We all know that our good name is very important, and so is our credit reputation.
If we run into problems with our bills or get sued for an unpaid account, we can expect to find that our credit rating is affected negatively. More surprising is when we think that we have always paid our bills on time, yet discover a “bad mark” against our credit. Yes, this happens, and unfortunately we often don’t discover the problem until we apply for a loan or mortgage and get turned down…..because of our credit rating.
At the Unifor Legal Services Plan, we have assisted clients who have applied for mortgage financing, only to discover that a credit rating company has a negative notation against their name. Occasionally, the negative information is out of date, or even completely wrong. It can be very stressful when this happens at the last minute. It can prevent mortgage funding, which may create insurmountable house-purchase problems.
There are two credit-rating companies in Canada that track our credit history, both good and bad - Equifax and TransUnion. They receive detailed reports from credit card companies and other creditors (e.g. landlord, bank, car loan company). The reports will state what credit cards/loans you hold, whether your payments are on time, and, if not, how much they are (or were) overdue.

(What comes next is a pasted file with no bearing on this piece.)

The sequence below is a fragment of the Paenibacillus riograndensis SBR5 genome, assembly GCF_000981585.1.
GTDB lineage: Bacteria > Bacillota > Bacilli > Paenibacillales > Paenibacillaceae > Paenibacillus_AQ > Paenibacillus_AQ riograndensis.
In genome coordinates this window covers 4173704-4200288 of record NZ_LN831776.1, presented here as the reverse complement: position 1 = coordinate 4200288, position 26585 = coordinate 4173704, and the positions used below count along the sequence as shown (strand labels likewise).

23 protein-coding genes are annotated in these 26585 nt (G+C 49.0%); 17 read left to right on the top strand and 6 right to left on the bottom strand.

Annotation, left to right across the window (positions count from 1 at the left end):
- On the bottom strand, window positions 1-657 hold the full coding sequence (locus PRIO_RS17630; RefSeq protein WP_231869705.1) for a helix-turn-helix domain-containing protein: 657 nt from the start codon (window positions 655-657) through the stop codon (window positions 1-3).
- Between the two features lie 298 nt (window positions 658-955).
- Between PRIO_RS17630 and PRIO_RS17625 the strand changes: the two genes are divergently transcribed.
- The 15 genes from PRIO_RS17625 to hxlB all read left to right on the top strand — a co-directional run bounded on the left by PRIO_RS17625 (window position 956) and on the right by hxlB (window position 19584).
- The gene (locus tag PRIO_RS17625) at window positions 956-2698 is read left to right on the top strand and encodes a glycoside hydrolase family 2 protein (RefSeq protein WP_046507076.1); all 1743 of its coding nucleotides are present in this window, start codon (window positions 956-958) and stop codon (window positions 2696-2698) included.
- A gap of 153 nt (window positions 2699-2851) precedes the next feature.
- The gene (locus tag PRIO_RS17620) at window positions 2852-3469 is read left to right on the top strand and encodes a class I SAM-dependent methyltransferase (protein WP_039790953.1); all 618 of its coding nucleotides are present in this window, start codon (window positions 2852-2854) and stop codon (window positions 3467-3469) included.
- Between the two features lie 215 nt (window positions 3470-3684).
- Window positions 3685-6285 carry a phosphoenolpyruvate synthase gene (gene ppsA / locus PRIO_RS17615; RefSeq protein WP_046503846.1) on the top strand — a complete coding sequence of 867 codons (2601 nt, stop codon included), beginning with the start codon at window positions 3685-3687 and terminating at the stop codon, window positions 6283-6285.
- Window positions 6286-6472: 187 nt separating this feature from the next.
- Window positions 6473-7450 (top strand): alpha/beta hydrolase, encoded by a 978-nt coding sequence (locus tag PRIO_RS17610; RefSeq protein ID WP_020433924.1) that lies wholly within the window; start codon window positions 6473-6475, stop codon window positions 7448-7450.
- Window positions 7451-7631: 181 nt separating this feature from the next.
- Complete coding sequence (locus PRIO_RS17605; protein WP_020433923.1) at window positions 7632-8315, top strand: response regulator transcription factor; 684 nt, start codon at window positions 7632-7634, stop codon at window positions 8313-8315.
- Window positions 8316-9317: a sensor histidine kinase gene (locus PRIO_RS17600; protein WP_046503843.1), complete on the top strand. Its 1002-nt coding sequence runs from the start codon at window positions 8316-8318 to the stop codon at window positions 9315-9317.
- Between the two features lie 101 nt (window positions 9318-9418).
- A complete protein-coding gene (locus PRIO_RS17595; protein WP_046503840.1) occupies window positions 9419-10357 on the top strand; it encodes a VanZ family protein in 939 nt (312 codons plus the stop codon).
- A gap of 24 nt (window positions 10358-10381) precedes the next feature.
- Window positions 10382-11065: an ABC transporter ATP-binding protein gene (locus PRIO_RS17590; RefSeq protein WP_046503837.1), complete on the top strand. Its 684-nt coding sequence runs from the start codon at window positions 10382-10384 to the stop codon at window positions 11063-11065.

Anytime you apply for a loan, mortgage or credit card, a credit check will be done to see if you are deemed “credit worthy” for that credit/loan product.
If a creditor provides inaccurate information to a credit rating agency, the creditor and/or the credit rating agency may be liable to you (in damages) if the error is not corrected quickly once discovered. The lawyers at the Unifor Legal Services Plan can help you get your credit reputation corrected and perhaps obtain some financial compensation if you have suffered a loss.
But it is better to prevent these problems. Check your own credit history from time to time, to ensure that it doesn’t have any errors that could bite you at the wrong time! It is free to do this check. To find out how, phone or go on the website of Equifax (1-800-465-7166; www.equifax.ca) and TransUnion (1-800-663-9980; www.transunion.ca).
You can also call the lawyers at the Unifor Legal Services Plan. We may be able to help!
Submitted by Kathleen Howes,
Disclaimer: This article is intended for general information only and not to provide specific legal advice. There is no attorney-client relationship established by reading this article. It does not replace competent legal advice from a lawyer who is licensed to practice in your jurisdiction.